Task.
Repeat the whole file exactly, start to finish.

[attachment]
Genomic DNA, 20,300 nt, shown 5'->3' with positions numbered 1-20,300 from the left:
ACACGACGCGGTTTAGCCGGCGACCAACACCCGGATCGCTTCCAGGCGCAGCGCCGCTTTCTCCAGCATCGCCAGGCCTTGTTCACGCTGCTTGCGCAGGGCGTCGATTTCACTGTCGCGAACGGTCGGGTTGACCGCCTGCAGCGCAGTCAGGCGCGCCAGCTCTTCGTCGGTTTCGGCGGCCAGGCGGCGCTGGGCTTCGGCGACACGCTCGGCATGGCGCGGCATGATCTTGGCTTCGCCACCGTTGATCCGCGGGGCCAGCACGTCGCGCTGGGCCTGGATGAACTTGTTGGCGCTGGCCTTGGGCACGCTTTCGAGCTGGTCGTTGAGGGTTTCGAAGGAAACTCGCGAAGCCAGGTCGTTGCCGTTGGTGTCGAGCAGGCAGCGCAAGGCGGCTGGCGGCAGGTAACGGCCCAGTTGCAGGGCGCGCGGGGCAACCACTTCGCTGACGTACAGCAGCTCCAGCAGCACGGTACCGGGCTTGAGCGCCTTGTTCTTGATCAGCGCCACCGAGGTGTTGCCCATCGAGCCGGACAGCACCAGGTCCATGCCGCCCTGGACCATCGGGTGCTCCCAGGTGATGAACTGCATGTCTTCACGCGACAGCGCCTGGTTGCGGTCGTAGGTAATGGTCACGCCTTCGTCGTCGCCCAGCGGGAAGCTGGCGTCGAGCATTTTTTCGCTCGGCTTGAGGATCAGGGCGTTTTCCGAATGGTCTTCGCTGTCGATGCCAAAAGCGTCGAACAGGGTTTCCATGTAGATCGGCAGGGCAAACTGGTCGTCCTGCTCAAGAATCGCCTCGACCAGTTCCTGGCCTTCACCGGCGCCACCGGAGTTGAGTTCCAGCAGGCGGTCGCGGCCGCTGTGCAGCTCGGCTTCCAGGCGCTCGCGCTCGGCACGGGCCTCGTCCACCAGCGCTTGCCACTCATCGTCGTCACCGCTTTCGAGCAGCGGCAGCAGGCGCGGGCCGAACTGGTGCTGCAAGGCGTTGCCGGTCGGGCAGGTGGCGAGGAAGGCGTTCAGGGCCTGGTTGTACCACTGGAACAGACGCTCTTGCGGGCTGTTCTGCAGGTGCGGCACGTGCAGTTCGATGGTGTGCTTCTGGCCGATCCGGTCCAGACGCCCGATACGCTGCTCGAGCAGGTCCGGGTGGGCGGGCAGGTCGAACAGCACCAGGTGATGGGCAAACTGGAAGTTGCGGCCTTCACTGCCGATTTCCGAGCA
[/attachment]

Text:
Genomic DNA, 20,300 nt, shown 5'->3' with positions numbered 1-20,300 from the left:
ACACGACGCGGTTTAGCCGGCGACCAACACCCGGATCGCTTCCAGGCGCAGCGCCGCTTTCTCCAGCATCGCCAGGCCTTGTTCACGCTGCTTGCGCAGGGCGTCGATTTCACTGTCGCGAACGGTCGGGTTGACCGCCTGCAGCGCAGTCAGGCGCGCCAGCTCTTCGTCGGTTTCGGCGGCCAGGCGGCGCTGGGCTTCGGCGACACGCTCGGCATGGCGCGGCATGATCTTGGCTTCGCCACCGTTGATCCGCGGGGCCAGCACGTCGCGCTGGGCCTGGATGAACTTGTTGGCGCTGGCCTTGGGCACGCTTTCGAGCTGGTCGTTGAGGGTTTCGAAGGAAACTCGCGAAGCCAGGTCGTTGCCGTTGGTGTCGAGCAGGCAGCGCAAGGCGGCTGGCGGCAGGTAACGGCCCAGTTGCAGGGCGCGCGGGGCAACCACTTCGCTGACGTACAGCAGCTCCAGCAGCACGGTACCGGGCTTGAGCGCCTTGTTCTTGATCAGCGCCACCGAGGTGTTGCCCATCGAGCCGGACAGCACCAGGTCCATGCCGCCCTGGACCATCGGGTGCTCCCAGGTGATGAACTGCATGTCTTCACGCGACAGCGCCTGGTTGCGGTCGTAGGTAATGGTCACGCCTTCGTCGTCGCCCAGCGGGAAGCTGGCGTCGAGCATTTTTTCGCTCGGCTTGAGGATCAGGGCGTTTTCCGAATGGTCTTCGCTGTCGATGCCAAAAGCGTCGAACAGGGTTTCCATGTAGATCGGCAGGGCAAACTGGTCGTCCTGCTCAAGAATCGCCTCGACCAGTTCCTGGCCTTCACCGGCGCCACCGGAGTTGAGTTCCAGCAGGCGGTCGCGGCCGCTGTGCAGCTCGGCTTCCAGGCGCTCGCGCTCGGCACGGGCCTCGTCCACCAGCGCTTGCCACTCATCGTCGTCACCGCTTTCGAGCAGCGGCAGCAGGCGCGGGCCGAACTGGTGCTGCAAGGCGTTGCCGGTCGGGCAGGTGGCGAGGAAGGCGTTCAGGGCCTGGTTGTACCACTGGAACAGACGCTCTTGCGGGCTGTTCTGCAGGTGCGGCACGTGCAGTTCGATGGTGTGCTTCTGGCCGATCCGGTCCAGACGCCCGATACGCTGCTCGAGCAGGTCCGGGTGGGCGGGCAGGTCGAACAGCACCAGGTGATGGGCAAACTGGAAGTTGCGGCCTTCACTGCCGATTTCCGAGCA